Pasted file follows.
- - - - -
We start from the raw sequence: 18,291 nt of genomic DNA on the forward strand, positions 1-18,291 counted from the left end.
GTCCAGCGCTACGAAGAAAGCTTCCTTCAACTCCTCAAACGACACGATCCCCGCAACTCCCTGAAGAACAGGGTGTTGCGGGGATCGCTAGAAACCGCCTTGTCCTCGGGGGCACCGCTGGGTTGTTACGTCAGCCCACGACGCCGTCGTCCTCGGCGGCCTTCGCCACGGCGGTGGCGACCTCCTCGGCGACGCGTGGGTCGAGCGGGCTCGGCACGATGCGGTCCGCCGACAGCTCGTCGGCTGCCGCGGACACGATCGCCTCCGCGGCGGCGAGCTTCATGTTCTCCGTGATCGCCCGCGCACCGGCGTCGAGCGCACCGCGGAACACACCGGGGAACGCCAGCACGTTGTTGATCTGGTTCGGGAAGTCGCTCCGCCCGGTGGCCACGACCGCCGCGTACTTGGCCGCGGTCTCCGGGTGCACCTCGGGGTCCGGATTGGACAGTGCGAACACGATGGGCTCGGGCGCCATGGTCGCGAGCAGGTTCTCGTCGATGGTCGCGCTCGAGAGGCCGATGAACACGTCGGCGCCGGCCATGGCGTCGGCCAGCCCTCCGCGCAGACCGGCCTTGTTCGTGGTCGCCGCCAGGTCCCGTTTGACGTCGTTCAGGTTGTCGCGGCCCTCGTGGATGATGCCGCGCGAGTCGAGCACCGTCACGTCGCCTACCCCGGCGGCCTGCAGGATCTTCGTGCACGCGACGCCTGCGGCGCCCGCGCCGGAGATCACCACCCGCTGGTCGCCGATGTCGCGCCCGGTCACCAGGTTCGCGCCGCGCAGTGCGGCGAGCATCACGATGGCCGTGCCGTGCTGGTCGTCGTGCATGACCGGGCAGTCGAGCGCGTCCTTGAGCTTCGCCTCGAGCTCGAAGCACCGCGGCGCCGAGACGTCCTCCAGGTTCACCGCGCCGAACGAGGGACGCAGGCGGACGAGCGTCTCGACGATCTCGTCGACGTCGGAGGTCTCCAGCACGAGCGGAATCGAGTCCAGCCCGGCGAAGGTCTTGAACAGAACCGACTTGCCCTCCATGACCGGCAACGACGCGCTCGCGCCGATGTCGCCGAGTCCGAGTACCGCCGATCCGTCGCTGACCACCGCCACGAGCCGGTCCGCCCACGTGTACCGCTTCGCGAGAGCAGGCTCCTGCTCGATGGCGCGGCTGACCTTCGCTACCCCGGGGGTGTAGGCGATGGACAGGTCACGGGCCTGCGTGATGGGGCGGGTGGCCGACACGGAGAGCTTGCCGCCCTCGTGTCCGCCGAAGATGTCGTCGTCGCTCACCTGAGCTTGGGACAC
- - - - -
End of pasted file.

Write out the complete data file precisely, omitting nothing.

We start from the raw sequence: 18,291 nt of genomic DNA on the forward strand, positions 1-18,291 counted from the left end.
GTCCAGCGCTACGAAGAAAGCTTCCTTCAACTCCTCAAACGACACGATCCCCGCAACTCCCTGAAGAACAGGGTGTTGCGGGGATCGCTAGAAACCGCCTTGTCCTCGGGGGCACCGCTGGGTTGTTACGTCAGCCCACGACGCCGTCGTCCTCGGCGGCCTTCGCCACGGCGGTGGCGACCTCCTCGGCGACGCGTGGGTCGAGCGGGCTCGGCACGATGCGGTCCGCCGACAGCTCGTCGGCTGCCGCGGACACGATCGCCTCCGCGGCGGCGAGCTTCATGTTCTCCGTGATCGCCCGCGCACCGGCGTCGAGCGCACCGCGGAACACACCGGGGAACGCCAGCACGTTGTTGATCTGGTTCGGGAAGTCGCTCCGCCCGGTGGCCACGACCGCCGCGTACTTGGCCGCGGTCTCCGGGTGCACCTCGGGGTCCGGATTGGACAGTGCGAACACGATGGGCTCGGGCGCCATGGTCGCGAGCAGGTTCTCGTCGATGGTCGCGCTCGAGAGGCCGATGAACACGTCGGCGCCGGCCATGGCGTCGGCCAGCCCTCCGCGCAGACCGGCCTTGTTCGTGGTCGCCGCCAGGTCCCGTTTGACGTCGTTCAGGTTGTCGCGGCCCTCGTGGATGATGCCGCGCGAGTCGAGCACCGTCACGTCGCCTACCCCGGCGGCCTGCAGGATCTTCGTGCACGCGACGCCTGCGGCGCCCGCGCCGGAGATCACCACCCGCTGGTCGCCGATGTCGCGCCCGGTCACCAGGTTCGCGCCGCGCAGTGCGGCGAGCATCACGATGGCCGTGCCGTGCTGGTCGTCGTGCATGACCGGGCAGTCGAGCGCGTCCTTGAGCTTCGCCTCGAGCTCGAAGCACCGCGGCGCCGAGACGTCCTCCAGGTTCACCGCGCCGAACGAGGGACGCAGGCGGACGAGCGTCTCGACGATCTCGTCGACGTCGGAGGTCTCCAGCACGAGCGGAATCGAGTCCAGCCCGGCGAAGGTCTTGAACAGAACCGACTTGCCCTCCATGACCGGCAACGACGCGCTCGCGCCGATGTCGCCGAGTCCGAGTACCGCCGATCCGTCGCTGACCACCGCCACGAGCCGGTCCGCCCACGTGTACCGCTTCGCGAGAGCAGGCTCCTGCTCGATGGCGCGGCTGACCTTCGCTACCCCGGGGGTGTAGGCGATGGACAGGTCACGGGCCTGCGTGATGGGGCGGGTGGCCGACACGGAGAGCTTGCCGCCCTCGTGTCCGCCGAAGATGTCGTCGTCGCTCACCTGAGCTTGGGACAC